Your work isn't over when the meeting ends. Keep the working relationship rolling with a courteous and professional follow-up e-mail.
1: Send a Meeting Summary
The first meeting with a new client is important -- but remember that it's only the beginning of a longer relationship. Keep the momentum going by following up after the meeting with a short e-mailed summary, also called a contact report. A contact report accomplishes several important things at once: It's a simple way to say thank you, to recap what was discussed, and to propose some next steps.
The contact report should include the following information:
- Name of project
- Date of meeting
- Team members in attendance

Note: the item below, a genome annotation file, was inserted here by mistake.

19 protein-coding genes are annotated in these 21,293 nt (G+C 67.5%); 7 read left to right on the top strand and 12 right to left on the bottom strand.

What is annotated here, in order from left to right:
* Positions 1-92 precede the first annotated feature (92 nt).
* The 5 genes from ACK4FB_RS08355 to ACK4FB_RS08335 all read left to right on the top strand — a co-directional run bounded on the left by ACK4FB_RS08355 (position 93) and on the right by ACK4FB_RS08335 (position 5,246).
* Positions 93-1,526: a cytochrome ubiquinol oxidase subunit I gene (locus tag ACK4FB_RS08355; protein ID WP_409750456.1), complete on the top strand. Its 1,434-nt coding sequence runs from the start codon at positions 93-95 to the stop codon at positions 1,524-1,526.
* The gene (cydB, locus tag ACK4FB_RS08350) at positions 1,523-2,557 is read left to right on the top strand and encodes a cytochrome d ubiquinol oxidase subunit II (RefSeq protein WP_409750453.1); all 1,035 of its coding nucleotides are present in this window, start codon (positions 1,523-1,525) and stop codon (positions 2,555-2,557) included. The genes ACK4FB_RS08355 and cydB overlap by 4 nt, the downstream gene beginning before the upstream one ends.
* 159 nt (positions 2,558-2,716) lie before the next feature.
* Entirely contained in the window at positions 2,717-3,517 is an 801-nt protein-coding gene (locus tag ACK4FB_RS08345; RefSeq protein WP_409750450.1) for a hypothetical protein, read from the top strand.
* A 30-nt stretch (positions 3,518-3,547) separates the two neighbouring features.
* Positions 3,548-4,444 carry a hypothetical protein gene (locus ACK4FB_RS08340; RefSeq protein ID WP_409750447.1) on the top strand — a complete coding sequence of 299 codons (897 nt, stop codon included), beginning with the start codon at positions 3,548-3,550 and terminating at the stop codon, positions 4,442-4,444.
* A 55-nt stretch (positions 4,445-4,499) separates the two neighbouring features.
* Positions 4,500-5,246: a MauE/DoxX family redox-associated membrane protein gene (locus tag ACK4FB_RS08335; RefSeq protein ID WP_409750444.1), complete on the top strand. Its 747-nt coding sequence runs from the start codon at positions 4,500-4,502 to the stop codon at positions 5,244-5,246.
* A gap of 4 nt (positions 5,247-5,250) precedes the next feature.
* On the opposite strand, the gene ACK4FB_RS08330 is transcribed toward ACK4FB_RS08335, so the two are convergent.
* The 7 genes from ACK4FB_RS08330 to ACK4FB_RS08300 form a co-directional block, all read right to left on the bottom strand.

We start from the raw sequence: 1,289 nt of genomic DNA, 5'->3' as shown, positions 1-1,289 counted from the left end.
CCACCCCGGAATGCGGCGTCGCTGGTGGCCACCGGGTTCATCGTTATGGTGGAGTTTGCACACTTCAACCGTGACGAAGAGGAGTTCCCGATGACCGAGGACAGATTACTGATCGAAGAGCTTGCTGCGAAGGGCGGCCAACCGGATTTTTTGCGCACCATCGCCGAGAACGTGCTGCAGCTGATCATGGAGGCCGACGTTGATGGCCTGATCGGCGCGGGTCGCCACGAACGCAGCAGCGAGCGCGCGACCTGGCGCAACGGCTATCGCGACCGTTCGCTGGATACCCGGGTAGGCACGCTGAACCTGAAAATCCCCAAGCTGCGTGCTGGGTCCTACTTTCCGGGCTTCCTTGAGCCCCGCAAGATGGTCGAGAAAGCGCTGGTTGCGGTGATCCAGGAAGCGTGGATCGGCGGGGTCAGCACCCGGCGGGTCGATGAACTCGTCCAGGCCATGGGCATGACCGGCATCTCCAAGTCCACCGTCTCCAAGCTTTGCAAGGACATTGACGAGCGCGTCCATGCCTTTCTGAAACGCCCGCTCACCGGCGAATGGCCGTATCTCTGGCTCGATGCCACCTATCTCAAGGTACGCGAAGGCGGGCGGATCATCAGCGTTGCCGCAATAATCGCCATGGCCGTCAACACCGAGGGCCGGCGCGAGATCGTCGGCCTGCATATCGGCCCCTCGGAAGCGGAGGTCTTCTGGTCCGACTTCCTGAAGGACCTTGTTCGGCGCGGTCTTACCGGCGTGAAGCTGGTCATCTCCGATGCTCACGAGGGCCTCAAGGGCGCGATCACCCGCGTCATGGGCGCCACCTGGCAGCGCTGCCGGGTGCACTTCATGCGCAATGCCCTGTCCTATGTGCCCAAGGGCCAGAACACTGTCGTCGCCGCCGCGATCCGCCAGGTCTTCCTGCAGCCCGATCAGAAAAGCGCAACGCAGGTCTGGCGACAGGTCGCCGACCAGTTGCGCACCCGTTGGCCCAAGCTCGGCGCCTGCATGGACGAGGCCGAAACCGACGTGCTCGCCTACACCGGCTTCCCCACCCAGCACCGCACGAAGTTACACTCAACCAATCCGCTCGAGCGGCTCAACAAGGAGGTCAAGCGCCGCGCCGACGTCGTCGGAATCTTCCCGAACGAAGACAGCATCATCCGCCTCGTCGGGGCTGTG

- Bullet-point list of what was discussed
- Next steps: what will be accomplished next, who will do it, and when it will be finished [source: Entity]
If the meeting was with a potential client, this would also be the time send along your price quote. The price quote is only an estimate of actual costs, but it should be as detailed as possible. Along with standard services and billing rates, include optional services and their prices. Make it clear -- in a polite and professional way -- that the work cannot go forward until the client signs the price estimate.
For lots more information about business and job search etiquette, take a look at the links on the next page.